Health and Safety | One of Us

Geek Inherits the Earth: Health and Safety

0 Submitted by on Thu, 29 August 2013, 11:56

Our rational ranter Seth Hall presents three more news headlines; framing them in a distinctly geek-based context. This week, the news presented will not only better prepare you for our kind’s inevitable conquest of the plane. It may just save your life! Empty Space

Man Robs Bank for Healthcare

Tim-Alsip1-240x300A man in Oregon stepped into a bank and instructed the teller to give him a dollar. He then sat in the lobby and was arrested by police without any resistance. Why did he do such a thing?

For the healthcare, of course.

Tim Alsip intentionally committed the crime because he knew he would be arrested, and therefore have access to the healthcare he needed. Alsip has a history of mental illness as well as physical maladies.

So, that explains it, right? He must have been crazy to do this. Not necessarily. Similar incidents have occurred throughout the United States in recent years. This is just one desperate solution to the ever-growing problem of healthcare.

Healthcare is a basic human right, as any doctor or nurse of good conscience will tell you. Several politicians have tried to ease the burden of healing on the American public. First, we had Romneycare. Then, President Obama modeled his own plan after it. Now, the Republicans hate it. The cycle continues.

Regardless of how one feels about these plans is irrelevant for the simple reason that they do not address the two single largest contributors to the problem.

First, there is the issue of people abusing the system. No, I’m not talking about fraud. I am talking about those who have an ongoing medical issue for several weeks or even months, and then choose to visit the emergency room. This only serves to take time away from those who need immediate care, and tosses charges on the individual who could not be bothered to make an appointment. But how did those charges get so high in the first place? This brings me to issue number two.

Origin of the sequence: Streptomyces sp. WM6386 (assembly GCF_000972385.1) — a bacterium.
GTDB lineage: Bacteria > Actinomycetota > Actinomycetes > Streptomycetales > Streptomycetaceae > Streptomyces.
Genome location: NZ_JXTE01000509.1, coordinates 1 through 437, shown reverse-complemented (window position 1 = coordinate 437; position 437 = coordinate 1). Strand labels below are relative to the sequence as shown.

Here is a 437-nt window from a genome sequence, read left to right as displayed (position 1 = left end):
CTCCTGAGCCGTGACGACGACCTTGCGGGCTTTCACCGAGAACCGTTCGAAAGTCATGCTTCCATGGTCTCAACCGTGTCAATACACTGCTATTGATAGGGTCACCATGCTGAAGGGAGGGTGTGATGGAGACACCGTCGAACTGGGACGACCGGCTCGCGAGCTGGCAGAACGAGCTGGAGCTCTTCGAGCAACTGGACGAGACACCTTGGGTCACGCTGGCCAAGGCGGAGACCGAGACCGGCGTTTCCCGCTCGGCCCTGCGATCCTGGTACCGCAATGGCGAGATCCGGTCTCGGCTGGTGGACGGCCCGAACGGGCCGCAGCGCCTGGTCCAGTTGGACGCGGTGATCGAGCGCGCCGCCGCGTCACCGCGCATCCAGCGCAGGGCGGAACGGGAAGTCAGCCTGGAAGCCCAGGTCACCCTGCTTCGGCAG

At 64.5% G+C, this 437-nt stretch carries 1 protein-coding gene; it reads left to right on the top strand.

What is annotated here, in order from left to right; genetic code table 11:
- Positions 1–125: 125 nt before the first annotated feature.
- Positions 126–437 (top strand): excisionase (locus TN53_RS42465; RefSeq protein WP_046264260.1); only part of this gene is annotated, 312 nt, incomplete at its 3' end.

It’s all your fault. Well, not you specifically. I know you, and you’re too smart for this. Essentially, we have become a lawsuit-happy society, and will sue for every single thing, no matter whether it is justified, viable, or even sane. Even the most ludicrous of civil lawsuits must still be taken up by a court, costing the medical profession, and us, a lot of money. To combat these misplaced and often false claims, medical professionals are forced to increase their malpractice insurance, causing them to have to pay more to avoid losing their homes and livelihood. This in turn causes them to increase the price of healthcare in order to make a living. And finally, the insurance companies stick us with the final bill.

It’s easy to blame what we can see with our eyes and what is presented to us by lazy opposition and journalists failing to look deeper, but we can only solve our greatest problems by finding patient zero. We have to find the exact moment when our problems began, and cure the disease, not just treat the symptoms.

Good thing we geeks like doing research.

Source: Think Progress

 

Rick Perry Secretly Lobbies for Healthcare

Texas Governor Rick Perry speaks to National Right to Life ConventionLet’s talk about healthcare some more, shall we?

Rick Perry has been against a lot of things. He’s been against education and marriage equality. He’s also been one of the most vocal opponents of Obamacare. In April, he called the Affordable Care Act “foolish” and compared it to being “held hostage by the Obama administration”.

So, it may surprise you to learn that Perry has asked for federal money to expand the state’s Medicaid program. He has asked for $100 million to help older and disabled Texans with their medical costs. On the one hand, at least Perry is making some kind of perceived effort to help these individuals. On the other hand, his openness against the Affordable Healthcare Act and his secrecy in this matter serves only to prove a political agenda.